Pointing out that the European Union peace plan for Georgia speaks of a forthcoming “international mechanism” in the country, Bildt said “that could conceivably mean international peacekeeping forces in Abkhazia and South Ossetia.”
“I would welcome that,” he told a joint press conference in Stockholm on Friday with his Georgian counterpart Eka Tkeshelashvili.
He cautioned however that Russia might try to block such a move, since it would need a United Nations Security Council decision.
“Your guess is as good as mine if Russia would allow international forces into these areas,” he said.
Russian actions, “especially since Tuesday, when they took the momentous historical step of starting to question the borders of the ex-Soviet republics,” did not give rise to optimism however, he said.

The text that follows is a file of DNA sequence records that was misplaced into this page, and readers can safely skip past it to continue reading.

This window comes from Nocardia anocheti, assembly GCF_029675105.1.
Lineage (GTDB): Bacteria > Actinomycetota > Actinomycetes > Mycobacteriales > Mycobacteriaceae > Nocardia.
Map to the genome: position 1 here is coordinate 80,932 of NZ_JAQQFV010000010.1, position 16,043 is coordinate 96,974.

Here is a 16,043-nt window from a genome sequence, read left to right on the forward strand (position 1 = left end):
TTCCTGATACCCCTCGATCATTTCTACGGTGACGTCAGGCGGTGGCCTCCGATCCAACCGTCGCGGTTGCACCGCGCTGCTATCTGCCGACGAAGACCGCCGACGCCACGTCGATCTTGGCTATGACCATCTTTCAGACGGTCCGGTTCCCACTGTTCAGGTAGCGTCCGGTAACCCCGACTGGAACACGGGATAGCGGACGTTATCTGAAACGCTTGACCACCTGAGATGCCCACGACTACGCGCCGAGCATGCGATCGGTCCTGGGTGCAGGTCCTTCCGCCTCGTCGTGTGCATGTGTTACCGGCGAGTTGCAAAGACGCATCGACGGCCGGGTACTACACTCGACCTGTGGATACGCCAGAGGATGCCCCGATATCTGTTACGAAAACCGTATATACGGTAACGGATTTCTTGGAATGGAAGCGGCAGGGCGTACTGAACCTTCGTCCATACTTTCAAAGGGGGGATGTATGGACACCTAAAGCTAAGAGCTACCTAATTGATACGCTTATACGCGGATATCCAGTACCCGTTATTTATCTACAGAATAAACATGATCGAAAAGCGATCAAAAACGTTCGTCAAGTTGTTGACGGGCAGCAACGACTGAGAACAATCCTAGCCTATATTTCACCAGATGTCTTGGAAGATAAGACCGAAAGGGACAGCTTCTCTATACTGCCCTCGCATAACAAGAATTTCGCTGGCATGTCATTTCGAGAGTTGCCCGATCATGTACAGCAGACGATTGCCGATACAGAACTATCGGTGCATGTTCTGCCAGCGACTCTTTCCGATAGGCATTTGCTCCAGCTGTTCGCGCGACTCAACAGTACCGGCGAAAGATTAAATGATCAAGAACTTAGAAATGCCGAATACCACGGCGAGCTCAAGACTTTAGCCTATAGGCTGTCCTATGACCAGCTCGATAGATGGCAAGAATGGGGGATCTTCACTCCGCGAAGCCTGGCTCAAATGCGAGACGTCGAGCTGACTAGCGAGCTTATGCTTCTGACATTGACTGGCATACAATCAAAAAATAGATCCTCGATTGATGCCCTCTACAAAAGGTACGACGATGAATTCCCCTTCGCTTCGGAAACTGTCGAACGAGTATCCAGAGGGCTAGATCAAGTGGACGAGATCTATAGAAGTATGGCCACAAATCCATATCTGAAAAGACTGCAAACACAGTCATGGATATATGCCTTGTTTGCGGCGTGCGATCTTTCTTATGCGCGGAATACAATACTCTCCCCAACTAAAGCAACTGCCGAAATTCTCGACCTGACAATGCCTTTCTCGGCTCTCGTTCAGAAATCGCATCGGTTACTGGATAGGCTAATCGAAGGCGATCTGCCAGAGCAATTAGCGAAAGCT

Speaking of expectations for Monday’s emergency EU summit on the conflict in Georgia, Bildt followed other European countries’ lead and ruled out that sanctions would be implemented against Russia.
“I’ve never been a friend of sanctions, and I think the Russians are making so much damage to themselves that I don’t want to add to that,” he said.
The most important thing on Monday would be to show full support for Georgia, he said.
“There are those that want to destroy Georgia. That is something that is directed against, at the end of the day, the security of all of Europe. That is not acceptable,” he said.